Bruce Berkowitz is Sticking With Financials
One the most renowned and successful mutual fund managers of the past 10-15 years, Bruce Berkowitz, founder of the Fairholme Fund, was interviewed by Consuelo Mack recently. Berkowitz was named Morningstar’s Domestic Mutual Fund Manager of the Decade ending in 2010 for achieving annualized returns of 13.2%. Berkowitz’s fund fell on hard times after the financial crisis due to a misguided over-allocation to financial firms. Assets under management dropped from over $20 billion to around $7 billion currently.
Berkowitz continues to hold an extreme position in AIG which amounted to 36.2% of Fairholme’s portfolio as of September 30, 2012. A mind-boggling 56% of the fund is concentrated in three holdings (AIG, Sears Holding, and Bank of America).
Despite the difficulties experienced over the past several years, the Fairholme Fund has achieved a 10.7% annual return for the 10-year period ending October 5, 2012 and ranks in the top 1% of the large value mutual fund category.
When asked by Mack why the fund had such a heavy concentration in few names, Berkowitz replied that this strategy had a history of success. He questioned why an investor would buy more of their 10th best idea when they could concentrate on the best idea. If you’re ignorant about what you’re doing it is understandable why an investor would have a lot of positions, he added. Berkowitz said you only need a few good ideas to do unbelievably well and that’s what they are trying to achieve.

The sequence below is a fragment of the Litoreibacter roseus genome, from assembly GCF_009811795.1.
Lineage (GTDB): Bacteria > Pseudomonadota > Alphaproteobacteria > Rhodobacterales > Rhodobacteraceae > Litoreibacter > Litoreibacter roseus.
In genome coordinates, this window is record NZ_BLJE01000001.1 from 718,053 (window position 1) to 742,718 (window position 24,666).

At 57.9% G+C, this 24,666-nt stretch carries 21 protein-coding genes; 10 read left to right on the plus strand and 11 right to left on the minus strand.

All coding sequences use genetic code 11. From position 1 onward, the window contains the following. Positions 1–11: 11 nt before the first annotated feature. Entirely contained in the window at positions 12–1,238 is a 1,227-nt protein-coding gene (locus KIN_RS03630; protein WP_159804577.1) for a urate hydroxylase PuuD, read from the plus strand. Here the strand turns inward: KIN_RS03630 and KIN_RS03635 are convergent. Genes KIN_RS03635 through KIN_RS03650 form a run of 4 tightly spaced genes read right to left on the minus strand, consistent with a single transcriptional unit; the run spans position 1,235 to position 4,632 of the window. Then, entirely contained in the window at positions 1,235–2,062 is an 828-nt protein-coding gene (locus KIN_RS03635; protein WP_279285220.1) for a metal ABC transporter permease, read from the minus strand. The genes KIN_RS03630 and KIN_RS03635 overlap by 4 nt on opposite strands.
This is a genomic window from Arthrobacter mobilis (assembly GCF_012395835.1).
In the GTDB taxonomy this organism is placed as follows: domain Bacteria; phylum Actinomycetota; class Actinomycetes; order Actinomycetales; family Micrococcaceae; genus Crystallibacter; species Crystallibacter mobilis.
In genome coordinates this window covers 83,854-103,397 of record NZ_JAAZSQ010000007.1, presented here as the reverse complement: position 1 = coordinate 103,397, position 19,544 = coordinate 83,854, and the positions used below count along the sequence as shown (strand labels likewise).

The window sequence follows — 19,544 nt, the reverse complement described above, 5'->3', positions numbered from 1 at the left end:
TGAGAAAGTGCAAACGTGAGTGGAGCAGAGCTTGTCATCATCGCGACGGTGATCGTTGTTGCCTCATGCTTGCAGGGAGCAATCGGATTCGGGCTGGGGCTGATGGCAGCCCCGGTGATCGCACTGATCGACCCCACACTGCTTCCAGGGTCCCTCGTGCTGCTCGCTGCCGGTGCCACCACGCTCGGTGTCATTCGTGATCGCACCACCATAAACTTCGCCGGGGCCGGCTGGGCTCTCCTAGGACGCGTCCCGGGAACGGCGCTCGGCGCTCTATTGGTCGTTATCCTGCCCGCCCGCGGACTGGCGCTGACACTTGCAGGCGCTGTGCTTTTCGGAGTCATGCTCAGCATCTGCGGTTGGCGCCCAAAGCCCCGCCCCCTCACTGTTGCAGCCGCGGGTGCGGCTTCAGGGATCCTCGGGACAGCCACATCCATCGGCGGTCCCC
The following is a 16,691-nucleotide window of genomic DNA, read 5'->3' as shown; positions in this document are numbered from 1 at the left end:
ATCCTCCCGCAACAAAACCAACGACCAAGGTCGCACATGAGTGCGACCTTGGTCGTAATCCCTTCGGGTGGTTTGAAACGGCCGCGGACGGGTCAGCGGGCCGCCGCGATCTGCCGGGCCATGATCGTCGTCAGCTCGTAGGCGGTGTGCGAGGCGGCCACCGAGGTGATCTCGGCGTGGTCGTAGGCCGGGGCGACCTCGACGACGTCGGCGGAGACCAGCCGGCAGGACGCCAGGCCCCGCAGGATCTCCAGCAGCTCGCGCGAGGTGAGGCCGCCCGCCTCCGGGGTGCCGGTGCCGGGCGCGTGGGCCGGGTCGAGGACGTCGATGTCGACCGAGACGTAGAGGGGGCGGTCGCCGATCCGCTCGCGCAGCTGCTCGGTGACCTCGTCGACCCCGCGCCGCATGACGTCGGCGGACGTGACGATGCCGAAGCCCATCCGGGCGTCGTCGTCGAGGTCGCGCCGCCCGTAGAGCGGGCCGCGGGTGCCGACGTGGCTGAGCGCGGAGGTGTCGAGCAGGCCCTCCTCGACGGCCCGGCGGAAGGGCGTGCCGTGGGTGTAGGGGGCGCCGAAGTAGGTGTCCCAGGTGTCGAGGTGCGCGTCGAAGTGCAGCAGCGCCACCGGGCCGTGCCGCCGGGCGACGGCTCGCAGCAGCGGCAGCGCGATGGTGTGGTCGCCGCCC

Mack asked Berkowitz about his big investment in financials to which he responded this was his area of competence. He said he invested heavily in financials in the 80’s and early 90’s and it was a rocky road followed by a decade of great performance in which they made seven times their money in Wells Fargo. He said to himself that if financials ever collapsed he hoped he would have enough money to take advantage of it. Berkowitz said they have done that in systemically important companies at less than half of their liquidation values.
The interview (below) continued with Berkowitz commenting on why investors are shunning financials, the performance of his fund versus the S&P 500, his rationale for investing in AIG and Bank of America, and why he’s the second largest holder of Sears.
A year ago, Berkowitz had a significant investment in AIG, although it was much smaller than now (link).